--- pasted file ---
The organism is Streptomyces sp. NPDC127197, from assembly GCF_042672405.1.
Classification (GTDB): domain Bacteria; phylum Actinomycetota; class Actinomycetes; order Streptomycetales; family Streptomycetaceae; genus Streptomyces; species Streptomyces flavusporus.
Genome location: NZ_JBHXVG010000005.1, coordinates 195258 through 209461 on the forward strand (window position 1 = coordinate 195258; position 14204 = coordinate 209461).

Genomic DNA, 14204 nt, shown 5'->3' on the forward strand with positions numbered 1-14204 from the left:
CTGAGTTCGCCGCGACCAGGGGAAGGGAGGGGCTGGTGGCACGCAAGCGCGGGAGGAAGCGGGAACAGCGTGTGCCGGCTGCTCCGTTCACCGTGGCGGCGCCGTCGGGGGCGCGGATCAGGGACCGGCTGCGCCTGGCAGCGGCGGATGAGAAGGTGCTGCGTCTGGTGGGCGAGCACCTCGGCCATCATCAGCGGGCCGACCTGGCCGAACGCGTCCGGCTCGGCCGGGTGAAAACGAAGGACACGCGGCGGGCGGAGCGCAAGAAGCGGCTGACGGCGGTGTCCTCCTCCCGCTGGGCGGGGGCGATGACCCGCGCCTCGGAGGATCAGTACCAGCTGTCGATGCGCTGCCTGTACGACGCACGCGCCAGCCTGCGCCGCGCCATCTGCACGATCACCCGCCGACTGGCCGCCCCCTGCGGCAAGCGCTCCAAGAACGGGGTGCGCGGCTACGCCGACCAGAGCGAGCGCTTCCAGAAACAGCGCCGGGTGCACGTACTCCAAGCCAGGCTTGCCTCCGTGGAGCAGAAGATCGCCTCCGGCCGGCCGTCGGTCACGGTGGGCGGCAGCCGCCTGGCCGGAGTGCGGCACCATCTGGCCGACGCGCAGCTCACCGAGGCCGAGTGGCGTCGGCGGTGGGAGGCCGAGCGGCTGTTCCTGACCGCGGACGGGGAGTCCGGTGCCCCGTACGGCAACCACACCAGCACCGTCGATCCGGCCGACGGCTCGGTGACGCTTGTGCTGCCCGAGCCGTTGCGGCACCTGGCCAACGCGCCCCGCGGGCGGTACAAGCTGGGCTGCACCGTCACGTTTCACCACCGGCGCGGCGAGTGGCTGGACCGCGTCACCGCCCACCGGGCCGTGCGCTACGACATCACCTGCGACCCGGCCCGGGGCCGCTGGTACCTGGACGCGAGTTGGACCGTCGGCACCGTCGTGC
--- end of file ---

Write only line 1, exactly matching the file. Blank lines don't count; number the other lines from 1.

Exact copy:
The organism is Streptomyces sp. NPDC127197, from assembly GCF_042672405.1.